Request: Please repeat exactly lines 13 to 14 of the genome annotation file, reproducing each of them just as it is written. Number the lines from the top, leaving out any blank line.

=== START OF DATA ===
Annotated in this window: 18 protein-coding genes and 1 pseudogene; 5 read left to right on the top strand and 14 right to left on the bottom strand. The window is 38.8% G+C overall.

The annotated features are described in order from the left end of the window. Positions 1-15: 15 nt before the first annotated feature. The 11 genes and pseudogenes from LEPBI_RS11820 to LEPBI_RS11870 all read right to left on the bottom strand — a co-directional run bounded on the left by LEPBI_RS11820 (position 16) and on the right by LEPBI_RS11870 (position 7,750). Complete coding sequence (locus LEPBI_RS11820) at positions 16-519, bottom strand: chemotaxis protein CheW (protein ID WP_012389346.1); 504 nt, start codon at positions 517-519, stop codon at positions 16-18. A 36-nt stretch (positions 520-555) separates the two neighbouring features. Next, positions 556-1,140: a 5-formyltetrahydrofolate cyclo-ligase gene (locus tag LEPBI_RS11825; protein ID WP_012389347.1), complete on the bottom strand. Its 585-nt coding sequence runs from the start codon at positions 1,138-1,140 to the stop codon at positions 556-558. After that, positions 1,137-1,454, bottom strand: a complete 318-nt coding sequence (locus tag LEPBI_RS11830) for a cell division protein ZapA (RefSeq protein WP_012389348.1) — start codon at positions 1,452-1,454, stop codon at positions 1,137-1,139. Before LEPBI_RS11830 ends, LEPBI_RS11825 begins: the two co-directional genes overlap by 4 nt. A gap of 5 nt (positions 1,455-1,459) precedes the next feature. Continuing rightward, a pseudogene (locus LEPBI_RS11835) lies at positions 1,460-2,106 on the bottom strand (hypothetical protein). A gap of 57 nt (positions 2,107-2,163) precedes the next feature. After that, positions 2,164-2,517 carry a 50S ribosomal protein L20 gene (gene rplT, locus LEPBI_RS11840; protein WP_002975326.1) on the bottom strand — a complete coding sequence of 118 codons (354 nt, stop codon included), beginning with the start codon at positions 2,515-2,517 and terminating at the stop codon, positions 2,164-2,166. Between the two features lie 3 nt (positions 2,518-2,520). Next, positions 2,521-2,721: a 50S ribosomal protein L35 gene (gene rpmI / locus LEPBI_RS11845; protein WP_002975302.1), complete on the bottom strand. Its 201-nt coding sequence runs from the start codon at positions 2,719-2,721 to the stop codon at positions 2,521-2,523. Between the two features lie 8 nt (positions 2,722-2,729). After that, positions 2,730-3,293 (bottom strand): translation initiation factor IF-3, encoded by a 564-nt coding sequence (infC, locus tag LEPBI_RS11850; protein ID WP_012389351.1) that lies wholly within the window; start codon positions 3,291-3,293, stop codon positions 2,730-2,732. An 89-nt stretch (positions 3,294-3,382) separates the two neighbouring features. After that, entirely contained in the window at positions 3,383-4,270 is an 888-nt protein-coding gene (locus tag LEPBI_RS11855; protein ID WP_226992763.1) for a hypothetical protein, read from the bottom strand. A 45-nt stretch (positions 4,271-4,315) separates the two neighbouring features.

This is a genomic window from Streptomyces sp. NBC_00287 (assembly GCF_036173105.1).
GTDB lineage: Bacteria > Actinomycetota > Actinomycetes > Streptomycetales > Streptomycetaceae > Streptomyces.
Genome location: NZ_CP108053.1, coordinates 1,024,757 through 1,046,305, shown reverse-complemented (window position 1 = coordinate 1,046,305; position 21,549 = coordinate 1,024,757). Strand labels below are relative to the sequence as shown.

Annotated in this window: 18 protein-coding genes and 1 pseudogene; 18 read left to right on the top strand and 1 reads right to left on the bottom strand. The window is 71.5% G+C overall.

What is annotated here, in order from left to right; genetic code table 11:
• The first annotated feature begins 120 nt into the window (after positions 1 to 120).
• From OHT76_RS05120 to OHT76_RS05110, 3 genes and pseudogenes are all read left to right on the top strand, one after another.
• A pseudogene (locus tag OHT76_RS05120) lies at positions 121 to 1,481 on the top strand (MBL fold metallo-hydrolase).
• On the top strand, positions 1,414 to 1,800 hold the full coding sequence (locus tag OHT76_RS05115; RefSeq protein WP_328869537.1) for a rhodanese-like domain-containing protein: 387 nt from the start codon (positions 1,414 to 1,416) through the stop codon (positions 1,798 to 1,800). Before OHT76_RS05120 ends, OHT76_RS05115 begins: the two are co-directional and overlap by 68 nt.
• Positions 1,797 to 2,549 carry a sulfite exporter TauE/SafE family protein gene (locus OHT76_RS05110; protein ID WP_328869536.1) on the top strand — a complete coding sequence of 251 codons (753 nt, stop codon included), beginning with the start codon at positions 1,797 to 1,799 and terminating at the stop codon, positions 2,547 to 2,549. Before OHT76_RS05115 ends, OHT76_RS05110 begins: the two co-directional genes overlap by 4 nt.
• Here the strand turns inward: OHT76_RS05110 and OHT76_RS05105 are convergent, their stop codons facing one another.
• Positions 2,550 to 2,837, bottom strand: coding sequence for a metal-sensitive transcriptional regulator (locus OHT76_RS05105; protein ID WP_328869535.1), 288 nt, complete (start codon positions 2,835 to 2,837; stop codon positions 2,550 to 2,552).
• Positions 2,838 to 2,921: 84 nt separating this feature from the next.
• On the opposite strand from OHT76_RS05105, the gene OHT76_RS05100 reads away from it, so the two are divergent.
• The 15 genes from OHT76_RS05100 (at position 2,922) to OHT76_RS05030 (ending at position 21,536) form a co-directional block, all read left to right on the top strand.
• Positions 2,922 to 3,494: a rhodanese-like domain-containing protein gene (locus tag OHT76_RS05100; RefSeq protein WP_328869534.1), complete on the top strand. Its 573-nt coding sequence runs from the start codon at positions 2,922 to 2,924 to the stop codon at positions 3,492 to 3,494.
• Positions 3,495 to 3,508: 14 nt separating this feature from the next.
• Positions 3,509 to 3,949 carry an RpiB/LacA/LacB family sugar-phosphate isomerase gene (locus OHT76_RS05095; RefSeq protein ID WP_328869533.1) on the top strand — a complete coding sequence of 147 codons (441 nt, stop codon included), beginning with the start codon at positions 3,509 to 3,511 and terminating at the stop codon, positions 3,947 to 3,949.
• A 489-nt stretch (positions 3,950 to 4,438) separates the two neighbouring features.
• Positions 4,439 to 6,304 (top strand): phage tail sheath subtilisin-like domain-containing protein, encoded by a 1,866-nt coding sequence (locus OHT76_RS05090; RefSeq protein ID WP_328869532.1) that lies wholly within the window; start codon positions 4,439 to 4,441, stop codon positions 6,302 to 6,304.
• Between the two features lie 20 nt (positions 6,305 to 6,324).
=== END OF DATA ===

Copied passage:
• Here the strand turns inward: OHT76_RS05110 and OHT76_RS05105 are convergent, their stop codons facing one another.
• Positions 2,550 to 2,837, bottom strand: coding sequence for a metal-sensitive transcriptional regulator (locus OHT76_RS05105; protein ID WP_328869535.1), 288 nt, complete (start codon positions 2,835 to 2,837; stop codon positions 2,550 to 2,552).